Pushing for an ‘apolitical’ workplace is immoral (and unrealistic)

“We are not a social impact company. No more societal and political discussions on our company account.”

That’s been the recent message from a number of tech CEOs who have declared that they want the companies they run to be “apolitical” and employees to focus solely on the goals of growing revenue and driving profit.

That’s left me wondering: What might that mean for me as an LGBTQIA+ person in the workplace?

I don’t consider myself a particularly political person. I just want to do a good job, be a supportive team member and leader, and play a valuable role in the organization that employs me. I’m lucky to work as chief information security officer at Elastic, a software company that prioritizes inclusivity and acceptance for all employees, telling us to come as we are.

When we consider who gets to define what’s political or not, we need to think hard about the level of privilege they enjoy — and whom they might be excluding from everyday workplace conversations.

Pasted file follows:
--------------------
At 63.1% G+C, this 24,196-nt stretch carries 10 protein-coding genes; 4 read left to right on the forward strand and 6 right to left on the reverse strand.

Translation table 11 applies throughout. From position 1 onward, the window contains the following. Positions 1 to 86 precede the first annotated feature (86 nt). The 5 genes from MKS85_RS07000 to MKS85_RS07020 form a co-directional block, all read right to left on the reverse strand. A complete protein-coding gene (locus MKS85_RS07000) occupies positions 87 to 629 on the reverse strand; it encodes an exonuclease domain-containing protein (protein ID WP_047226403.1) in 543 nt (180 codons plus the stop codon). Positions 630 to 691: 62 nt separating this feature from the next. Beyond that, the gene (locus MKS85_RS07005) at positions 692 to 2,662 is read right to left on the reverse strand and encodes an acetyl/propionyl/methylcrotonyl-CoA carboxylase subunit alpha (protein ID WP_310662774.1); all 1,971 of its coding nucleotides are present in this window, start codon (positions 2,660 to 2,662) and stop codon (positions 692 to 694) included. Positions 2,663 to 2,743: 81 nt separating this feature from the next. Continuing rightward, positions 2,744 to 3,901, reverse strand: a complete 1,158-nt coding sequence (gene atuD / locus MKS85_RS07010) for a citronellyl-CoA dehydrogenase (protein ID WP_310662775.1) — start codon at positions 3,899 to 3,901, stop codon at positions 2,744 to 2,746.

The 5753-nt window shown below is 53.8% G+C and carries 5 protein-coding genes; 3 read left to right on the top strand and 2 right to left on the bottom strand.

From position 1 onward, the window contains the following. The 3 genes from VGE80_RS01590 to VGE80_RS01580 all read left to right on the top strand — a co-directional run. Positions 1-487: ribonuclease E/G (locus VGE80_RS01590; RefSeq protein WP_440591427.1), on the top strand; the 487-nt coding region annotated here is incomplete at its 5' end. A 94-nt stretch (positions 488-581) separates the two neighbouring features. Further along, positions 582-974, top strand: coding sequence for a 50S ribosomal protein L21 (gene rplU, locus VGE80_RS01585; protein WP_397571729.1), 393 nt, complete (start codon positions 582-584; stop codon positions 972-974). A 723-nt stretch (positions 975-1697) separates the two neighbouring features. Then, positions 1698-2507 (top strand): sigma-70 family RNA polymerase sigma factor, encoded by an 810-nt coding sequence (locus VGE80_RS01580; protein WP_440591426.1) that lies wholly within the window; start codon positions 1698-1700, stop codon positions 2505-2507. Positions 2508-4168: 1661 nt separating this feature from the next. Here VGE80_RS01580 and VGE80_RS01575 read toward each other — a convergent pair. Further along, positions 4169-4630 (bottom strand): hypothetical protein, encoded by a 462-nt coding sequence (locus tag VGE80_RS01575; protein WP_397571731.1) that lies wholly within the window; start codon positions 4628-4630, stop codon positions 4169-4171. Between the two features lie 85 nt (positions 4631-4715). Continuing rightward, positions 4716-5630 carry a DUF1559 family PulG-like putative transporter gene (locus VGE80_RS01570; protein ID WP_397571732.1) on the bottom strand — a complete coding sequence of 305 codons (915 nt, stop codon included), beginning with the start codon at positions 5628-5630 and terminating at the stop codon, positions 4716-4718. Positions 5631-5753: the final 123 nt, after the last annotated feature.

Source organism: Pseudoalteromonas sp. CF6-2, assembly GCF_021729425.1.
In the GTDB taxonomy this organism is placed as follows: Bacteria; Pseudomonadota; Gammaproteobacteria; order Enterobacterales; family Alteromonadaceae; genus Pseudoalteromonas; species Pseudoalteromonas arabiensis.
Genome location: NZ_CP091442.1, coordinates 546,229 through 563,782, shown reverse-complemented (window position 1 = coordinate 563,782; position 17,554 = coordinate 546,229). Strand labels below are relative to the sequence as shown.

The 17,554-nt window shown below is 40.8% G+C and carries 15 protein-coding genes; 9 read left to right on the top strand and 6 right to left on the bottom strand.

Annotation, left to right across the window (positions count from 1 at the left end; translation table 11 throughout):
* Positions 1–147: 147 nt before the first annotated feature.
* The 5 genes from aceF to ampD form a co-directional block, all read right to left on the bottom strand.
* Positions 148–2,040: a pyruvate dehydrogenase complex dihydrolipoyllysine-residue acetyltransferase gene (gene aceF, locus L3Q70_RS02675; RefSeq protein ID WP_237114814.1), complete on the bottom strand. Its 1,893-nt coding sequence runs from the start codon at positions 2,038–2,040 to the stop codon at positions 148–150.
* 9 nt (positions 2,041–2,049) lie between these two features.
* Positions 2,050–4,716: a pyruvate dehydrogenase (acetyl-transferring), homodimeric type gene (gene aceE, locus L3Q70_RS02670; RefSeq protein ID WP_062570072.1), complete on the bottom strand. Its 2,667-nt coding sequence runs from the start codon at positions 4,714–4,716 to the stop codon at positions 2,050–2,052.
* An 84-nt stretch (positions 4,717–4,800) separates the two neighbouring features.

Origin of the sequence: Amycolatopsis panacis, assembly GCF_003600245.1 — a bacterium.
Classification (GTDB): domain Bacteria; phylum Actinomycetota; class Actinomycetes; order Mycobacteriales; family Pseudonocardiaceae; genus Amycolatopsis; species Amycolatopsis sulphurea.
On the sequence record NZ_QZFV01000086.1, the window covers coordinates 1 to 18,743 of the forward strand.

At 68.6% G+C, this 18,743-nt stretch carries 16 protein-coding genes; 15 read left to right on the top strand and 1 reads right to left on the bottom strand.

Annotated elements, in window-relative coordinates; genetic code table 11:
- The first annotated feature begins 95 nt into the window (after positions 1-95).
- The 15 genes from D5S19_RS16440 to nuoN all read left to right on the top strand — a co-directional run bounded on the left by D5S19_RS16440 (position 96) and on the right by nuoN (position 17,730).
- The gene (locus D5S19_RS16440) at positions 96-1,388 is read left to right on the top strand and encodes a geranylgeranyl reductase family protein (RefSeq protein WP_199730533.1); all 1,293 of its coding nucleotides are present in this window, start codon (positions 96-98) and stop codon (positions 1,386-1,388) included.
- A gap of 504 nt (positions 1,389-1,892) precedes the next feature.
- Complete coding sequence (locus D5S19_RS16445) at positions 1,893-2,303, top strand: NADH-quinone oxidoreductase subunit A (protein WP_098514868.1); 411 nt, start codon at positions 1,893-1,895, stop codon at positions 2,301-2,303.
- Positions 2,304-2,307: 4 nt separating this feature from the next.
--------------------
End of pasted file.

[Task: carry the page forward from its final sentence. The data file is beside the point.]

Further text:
But what if things were different?

If I worked for a different company, would being a gay woman who’s out at work make me “political?” Would talking with colleagues about my home life and my family be considered a political act?

It would all depend, I guess, on whom you asked. I’m well aware that, to certain people, being out in the workforce might be considered political — but I’m just being open and transparent about who I am.

Staying in the shadows

When we consider who gets to define what’s political or not, we need to think hard about the level of privilege they enjoy — and whom they might be excluding from everyday workplace conversations.

Managers and executives who insist on an apolitical workplace are inevitably asking some employees, particularly those belonging to historically underrepresented groups, to stay in the shadows, to keep quiet about who they are.

I’ve been there and I’ve felt the impact firsthand. Earlier in my career, I hid my sexual orientation. I wore a virtual mask at work, and it was exhausting and stressful to have to worry about who knew my “secret” and what might happen if the truth got out.

It was also a significant distraction from doing my job. Even if bosses aren’t concerned about the emotional impact of mandating an apolitical workplace on their employees, they might at the very least consider the productivity impact.